Another Day, Another Mass Murder In Gun-Loving America

August 4, 2019

Another day, another mass shooting in America. No, I am not making light of Saturday’s slaughter of twenty people, plus twenty-six more wounded at a Wal-Mart store in El Paso, Texas, it is just that based on FBI criteria of four or more people shot in one shooting spree constitutes a mass shooting, America averages one such shooting every single day. Sadly, twelve hours later, another young white man, dressed in body armor, armed with an AK-47 style assault rifle loaded with two massive magazines, killed nine people and wounded twenty-seven others enjoying a night on the town in Dayton’s historic Oregon District early Sunday morning.

In a country which is still fighting its two longest wars in Iraq and Afghanistan, not to mention our quasi wars in Libya, Somalia, Syria, Pakistan, Niger and Yemen, how is it possible that by far, more Americans die from gunfire at home than on all those battlefields combined? Fortunately, both massacres could have been much worse had police not been able to respond so quickly. Dayton police confirm they killed the shooter within a minute of him opening fire in the crowded entertainment district.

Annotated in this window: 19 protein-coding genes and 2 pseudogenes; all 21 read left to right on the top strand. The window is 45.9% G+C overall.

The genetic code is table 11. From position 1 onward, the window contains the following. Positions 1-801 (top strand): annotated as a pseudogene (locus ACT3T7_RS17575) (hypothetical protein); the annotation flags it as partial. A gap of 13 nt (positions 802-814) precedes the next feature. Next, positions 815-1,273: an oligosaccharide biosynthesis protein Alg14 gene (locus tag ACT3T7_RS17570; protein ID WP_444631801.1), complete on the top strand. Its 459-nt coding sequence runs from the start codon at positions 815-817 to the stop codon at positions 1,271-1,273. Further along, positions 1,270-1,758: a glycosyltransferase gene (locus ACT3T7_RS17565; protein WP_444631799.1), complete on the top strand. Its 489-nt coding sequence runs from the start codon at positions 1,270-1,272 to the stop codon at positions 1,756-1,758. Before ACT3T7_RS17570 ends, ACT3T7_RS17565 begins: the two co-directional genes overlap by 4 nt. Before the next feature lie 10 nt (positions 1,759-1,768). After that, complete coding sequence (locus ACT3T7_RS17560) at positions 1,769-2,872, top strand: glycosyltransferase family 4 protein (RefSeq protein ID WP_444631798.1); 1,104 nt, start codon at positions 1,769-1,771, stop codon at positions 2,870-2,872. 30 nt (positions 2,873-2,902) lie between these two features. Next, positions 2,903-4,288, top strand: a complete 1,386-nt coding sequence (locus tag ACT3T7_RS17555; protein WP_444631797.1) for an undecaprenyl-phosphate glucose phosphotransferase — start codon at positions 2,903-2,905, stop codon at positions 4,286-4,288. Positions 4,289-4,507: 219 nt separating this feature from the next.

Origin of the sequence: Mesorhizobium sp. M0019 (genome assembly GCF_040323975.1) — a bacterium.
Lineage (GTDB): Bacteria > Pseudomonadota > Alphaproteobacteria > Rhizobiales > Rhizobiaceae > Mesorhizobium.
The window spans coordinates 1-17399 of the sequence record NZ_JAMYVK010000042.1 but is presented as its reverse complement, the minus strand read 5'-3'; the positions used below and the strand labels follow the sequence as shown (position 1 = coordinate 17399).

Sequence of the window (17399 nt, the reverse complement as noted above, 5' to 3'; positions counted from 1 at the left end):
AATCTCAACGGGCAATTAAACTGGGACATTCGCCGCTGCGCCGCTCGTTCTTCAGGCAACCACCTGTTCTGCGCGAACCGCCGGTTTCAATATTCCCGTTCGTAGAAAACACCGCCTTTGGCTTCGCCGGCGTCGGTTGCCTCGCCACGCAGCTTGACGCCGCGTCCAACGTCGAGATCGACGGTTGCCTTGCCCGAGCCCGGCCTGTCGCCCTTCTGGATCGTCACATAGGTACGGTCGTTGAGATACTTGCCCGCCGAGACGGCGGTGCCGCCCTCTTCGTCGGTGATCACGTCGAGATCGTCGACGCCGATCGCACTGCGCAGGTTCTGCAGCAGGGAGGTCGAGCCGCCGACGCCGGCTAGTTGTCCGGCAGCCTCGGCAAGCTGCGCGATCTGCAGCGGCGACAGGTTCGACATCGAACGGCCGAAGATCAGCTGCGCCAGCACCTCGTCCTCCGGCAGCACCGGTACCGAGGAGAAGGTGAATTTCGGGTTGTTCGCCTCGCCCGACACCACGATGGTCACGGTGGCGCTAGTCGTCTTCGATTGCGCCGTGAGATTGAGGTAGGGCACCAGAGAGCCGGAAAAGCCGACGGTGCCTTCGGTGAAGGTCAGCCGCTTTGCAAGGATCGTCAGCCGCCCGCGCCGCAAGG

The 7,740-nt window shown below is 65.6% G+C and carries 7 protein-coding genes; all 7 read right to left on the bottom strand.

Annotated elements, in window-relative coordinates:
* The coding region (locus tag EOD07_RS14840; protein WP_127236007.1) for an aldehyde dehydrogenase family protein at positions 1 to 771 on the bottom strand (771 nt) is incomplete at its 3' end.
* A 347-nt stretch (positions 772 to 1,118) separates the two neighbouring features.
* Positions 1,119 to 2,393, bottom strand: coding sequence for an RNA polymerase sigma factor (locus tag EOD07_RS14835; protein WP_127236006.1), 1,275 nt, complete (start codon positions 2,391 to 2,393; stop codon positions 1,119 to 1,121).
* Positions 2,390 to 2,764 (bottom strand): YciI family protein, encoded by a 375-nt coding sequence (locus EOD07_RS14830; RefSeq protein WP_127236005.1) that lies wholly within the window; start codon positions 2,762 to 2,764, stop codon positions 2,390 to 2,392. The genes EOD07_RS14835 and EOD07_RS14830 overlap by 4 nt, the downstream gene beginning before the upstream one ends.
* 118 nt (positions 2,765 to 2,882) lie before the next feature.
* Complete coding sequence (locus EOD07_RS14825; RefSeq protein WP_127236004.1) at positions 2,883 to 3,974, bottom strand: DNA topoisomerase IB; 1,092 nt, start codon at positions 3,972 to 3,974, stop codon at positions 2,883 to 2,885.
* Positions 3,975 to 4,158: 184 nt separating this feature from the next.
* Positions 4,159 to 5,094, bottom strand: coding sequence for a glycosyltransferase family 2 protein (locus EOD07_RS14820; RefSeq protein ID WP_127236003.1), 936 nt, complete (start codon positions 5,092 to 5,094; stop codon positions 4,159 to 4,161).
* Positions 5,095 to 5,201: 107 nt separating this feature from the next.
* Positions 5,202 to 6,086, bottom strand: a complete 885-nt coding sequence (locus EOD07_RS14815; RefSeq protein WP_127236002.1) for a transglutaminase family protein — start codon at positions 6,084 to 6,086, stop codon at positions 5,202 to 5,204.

Here’s one sure way to help curb America’s thirst of violence; make gun manufactures once again responsible for the armaments they sell by repealing the law which prevents victims of gun violence from suing the manufactures. In 2005, Congress passed, and President George W. Bush signed into law the “Protection Of Lawful Commerce In Arms Act,” which basically gives the gun industry carte blanche to sell their deadly products. Though there are six very minor exceptions to the law, the act states that gun manufactures cannot be held liable in civil court for the carnage created by their weapons of mass destruction.

Is there any other industry that receives such a huge benefit, especially one constantly surrounded by death?

Steven H. Spring
Earth

Editor’s Note: This rant was started late Saturday night, only as a letter to the editor of my hometown newspaper, and was basically finished, needing only another final proof-read or three. I went to bed around the same time the shooting started in downtown Dayton, roughly fifty miles from where I now live. I drive by the Oregon District three or four times a year when I go to the Dayton VA Medical Center.

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